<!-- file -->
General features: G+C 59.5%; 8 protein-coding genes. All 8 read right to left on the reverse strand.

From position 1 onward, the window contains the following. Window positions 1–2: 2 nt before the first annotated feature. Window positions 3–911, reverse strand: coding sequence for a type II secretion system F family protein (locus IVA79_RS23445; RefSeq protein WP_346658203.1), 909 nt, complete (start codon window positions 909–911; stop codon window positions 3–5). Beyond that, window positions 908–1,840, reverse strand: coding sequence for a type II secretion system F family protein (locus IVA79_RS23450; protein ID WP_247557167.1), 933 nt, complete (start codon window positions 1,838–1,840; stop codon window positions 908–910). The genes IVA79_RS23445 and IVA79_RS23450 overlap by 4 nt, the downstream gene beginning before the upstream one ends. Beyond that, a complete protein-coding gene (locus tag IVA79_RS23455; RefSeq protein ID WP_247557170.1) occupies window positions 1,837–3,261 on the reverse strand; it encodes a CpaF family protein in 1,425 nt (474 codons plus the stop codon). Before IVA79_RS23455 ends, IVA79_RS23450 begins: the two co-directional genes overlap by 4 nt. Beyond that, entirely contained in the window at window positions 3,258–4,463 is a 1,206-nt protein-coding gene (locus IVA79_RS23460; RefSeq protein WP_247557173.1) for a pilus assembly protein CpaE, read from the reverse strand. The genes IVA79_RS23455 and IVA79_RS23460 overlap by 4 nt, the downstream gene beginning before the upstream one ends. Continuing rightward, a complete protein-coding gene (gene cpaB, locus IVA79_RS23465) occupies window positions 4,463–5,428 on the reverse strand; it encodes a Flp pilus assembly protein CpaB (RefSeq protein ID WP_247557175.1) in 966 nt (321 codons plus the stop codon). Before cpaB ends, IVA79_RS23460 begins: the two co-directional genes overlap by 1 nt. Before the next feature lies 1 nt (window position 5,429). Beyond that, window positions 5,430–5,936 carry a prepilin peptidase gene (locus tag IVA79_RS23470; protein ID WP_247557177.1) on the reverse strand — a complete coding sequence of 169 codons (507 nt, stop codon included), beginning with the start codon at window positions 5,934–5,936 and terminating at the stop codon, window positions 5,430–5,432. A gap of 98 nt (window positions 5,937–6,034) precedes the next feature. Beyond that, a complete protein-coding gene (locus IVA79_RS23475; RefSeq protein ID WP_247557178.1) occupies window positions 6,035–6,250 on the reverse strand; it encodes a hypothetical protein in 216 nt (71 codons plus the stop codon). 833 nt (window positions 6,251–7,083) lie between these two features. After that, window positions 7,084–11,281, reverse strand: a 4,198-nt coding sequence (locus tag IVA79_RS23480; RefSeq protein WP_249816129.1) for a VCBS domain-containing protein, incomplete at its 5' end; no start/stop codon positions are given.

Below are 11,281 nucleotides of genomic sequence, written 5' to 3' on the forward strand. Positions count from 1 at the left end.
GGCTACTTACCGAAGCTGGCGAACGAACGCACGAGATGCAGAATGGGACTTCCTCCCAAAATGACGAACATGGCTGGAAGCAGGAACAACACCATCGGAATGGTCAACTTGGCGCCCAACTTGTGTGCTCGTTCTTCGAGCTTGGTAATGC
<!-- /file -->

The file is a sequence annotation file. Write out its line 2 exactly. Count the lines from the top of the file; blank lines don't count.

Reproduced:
From position 1 onward, the window contains the following. Window positions 1–2: 2 nt before the first annotated feature. Window positions 3–911, reverse strand: coding sequence for a type II secretion system F family protein (locus IVA79_RS23445; RefSeq protein WP_346658203.1), 909 nt, complete (start codon window positions 909–911; stop codon window positions 3–5). Beyond that, window positions 908–1,840, reverse strand: coding sequence for a type II secretion system F family protein (locus IVA79_RS23450; protein ID WP_247557167.1), 933 nt, complete (start codon window positions 1,838–1,840; stop codon window positions 908–910). The genes IVA79_RS23445 and IVA79_RS23450 overlap by 4 nt, the downstream gene beginning before the upstream one ends. Beyond that, a complete protein-coding gene (locus tag IVA79_RS23455; RefSeq protein ID WP_247557170.1) occupies window positions 1,837–3,261 on the reverse strand; it encodes a CpaF family protein in 1,425 nt (474 codons plus the stop codon). Before IVA79_RS23455 ends, IVA79_RS23450 begins: the two co-directional genes overlap by 4 nt. Beyond that, entirely contained in the window at window positions 3,258–4,463 is a 1,206-nt protein-coding gene (locus IVA79_RS23460; RefSeq protein WP_247557173.1) for a pilus assembly protein CpaE, read from the reverse strand. The genes IVA79_RS23455 and IVA79_RS23460 overlap by 4 nt, the downstream gene beginning before the upstream one ends. Continuing rightward, a complete protein-coding gene (gene cpaB, locus IVA79_RS23465) occupies window positions 4,463–5,428 on the reverse strand; it encodes a Flp pilus assembly protein CpaB (RefSeq protein ID WP_247557175.1) in 966 nt (321 codons plus the stop codon). Before cpaB ends, IVA79_RS23460 begins: the two co-directional genes overlap by 1 nt. Before the next feature lies 1 nt (window position 5,429). Beyond that, window positions 5,430–5,936 carry a prepilin peptidase gene (locus tag IVA79_RS23470; protein ID WP_247557177.1) on the reverse strand — a complete coding sequence of 169 codons (507 nt, stop codon included), beginning with the start codon at window positions 5,934–5,936 and terminating at the stop codon, window positions 5,430–5,432. A gap of 98 nt (window positions 5,937–6,034) precedes the next feature. Beyond that, a complete protein-coding gene (locus IVA79_RS23475; RefSeq protein ID WP_247557178.1) occupies window positions 6,035–6,250 on the reverse strand; it encodes a hypothetical protein in 216 nt (71 codons plus the stop codon). 833 nt (window positions 6,251–7,083) lie between these two features. After that, window positions 7,084–11,281, reverse strand: a 4,198-nt coding sequence (locus tag IVA79_RS23480; RefSeq protein WP_249816129.1) for a VCBS domain-containing protein, incomplete at its 5' end; no start/stop codon positions are given.